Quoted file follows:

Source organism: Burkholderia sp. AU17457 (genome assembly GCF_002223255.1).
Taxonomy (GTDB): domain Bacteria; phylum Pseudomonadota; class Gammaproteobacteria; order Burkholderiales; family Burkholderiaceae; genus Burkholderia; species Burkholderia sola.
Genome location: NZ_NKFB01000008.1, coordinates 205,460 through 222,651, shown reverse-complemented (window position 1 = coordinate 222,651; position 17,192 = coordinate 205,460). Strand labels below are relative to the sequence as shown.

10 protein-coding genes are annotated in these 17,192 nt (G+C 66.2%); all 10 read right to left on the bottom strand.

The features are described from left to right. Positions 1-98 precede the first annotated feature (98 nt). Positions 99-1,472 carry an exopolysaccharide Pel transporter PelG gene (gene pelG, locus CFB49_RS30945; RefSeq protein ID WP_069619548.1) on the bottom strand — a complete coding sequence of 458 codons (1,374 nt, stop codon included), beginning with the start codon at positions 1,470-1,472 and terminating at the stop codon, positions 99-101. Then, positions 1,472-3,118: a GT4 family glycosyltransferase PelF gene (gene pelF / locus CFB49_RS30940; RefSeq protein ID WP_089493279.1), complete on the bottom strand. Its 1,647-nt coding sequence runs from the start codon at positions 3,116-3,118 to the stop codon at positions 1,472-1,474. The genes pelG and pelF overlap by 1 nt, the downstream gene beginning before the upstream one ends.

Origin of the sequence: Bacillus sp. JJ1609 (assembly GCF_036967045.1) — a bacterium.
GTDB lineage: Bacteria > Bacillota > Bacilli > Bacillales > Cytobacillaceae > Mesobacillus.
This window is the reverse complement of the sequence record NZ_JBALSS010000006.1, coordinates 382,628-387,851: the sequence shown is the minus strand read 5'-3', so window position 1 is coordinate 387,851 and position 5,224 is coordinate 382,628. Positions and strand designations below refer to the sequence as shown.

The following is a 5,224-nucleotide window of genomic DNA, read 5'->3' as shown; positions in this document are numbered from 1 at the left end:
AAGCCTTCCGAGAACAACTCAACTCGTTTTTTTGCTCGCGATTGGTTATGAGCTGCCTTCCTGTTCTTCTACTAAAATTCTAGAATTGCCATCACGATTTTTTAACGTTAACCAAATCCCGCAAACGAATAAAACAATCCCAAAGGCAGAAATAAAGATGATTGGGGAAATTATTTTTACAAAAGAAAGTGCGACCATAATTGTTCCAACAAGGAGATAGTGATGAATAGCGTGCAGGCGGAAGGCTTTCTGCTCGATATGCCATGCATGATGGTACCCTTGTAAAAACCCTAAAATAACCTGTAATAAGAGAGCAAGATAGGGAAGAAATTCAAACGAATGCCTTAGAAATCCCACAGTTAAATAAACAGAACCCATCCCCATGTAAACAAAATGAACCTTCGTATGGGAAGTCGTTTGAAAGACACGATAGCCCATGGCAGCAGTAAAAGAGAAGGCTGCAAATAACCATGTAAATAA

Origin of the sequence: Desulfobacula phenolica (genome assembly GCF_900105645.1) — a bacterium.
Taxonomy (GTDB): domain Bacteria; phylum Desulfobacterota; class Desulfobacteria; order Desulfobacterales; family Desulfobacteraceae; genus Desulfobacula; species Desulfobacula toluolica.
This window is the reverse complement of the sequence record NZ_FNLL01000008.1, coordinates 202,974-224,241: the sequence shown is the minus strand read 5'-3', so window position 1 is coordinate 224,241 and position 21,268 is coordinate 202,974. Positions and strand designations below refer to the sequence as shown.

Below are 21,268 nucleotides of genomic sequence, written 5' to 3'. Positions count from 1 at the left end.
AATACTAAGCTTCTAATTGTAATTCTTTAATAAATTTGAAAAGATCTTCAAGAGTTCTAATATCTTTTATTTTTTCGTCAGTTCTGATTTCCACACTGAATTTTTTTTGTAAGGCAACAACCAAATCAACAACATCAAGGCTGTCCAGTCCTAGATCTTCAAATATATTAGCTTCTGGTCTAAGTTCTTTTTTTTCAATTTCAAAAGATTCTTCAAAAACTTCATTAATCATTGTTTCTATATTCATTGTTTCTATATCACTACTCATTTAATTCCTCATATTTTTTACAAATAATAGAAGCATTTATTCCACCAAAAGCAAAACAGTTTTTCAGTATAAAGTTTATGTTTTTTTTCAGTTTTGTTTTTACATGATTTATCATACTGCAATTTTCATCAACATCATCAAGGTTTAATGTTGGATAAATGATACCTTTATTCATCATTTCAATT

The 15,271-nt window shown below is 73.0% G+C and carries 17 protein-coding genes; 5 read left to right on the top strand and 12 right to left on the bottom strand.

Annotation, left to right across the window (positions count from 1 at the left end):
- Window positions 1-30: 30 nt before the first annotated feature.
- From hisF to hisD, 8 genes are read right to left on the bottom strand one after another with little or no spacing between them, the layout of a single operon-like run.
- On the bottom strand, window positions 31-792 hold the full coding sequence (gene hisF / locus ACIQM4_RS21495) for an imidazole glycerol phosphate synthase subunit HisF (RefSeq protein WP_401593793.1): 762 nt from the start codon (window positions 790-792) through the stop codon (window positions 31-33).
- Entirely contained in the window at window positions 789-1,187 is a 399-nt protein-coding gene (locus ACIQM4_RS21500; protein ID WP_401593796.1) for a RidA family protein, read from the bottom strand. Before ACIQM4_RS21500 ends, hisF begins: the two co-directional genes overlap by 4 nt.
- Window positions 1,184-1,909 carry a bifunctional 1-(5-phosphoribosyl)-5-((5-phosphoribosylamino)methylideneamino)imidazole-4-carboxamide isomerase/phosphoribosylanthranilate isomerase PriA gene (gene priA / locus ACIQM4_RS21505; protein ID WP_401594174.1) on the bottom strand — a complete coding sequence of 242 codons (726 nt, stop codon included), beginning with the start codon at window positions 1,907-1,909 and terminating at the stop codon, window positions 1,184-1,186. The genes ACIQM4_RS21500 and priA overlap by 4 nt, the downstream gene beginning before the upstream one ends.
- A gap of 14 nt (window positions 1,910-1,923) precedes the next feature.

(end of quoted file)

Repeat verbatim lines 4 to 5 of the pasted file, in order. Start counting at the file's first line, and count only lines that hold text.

10 protein-coding genes are annotated in these 17,192 nt (G+C 66.2%); all 10 read right to left on the bottom strand.

The features are described from left to right. Positions 1-98 precede the first annotated feature (98 nt). Positions 99-1,472 carry an exopolysaccharide Pel transporter PelG gene (gene pelG, locus CFB49_RS30945; RefSeq protein ID WP_069619548.1) on the bottom strand — a complete coding sequence of 458 codons (1,374 nt, stop codon included), beginning with the start codon at positions 1,470-1,472 and terminating at the stop codon, positions 99-101. Then, positions 1,472-3,118: a GT4 family glycosyltransferase PelF gene (gene pelF / locus CFB49_RS30940; RefSeq protein ID WP_089493279.1), complete on the bottom strand. Its 1,647-nt coding sequence runs from the start codon at positions 3,116-3,118 to the stop codon at positions 1,472-1,474. The genes pelG and pelF overlap by 1 nt, the downstream gene beginning before the upstream one ends.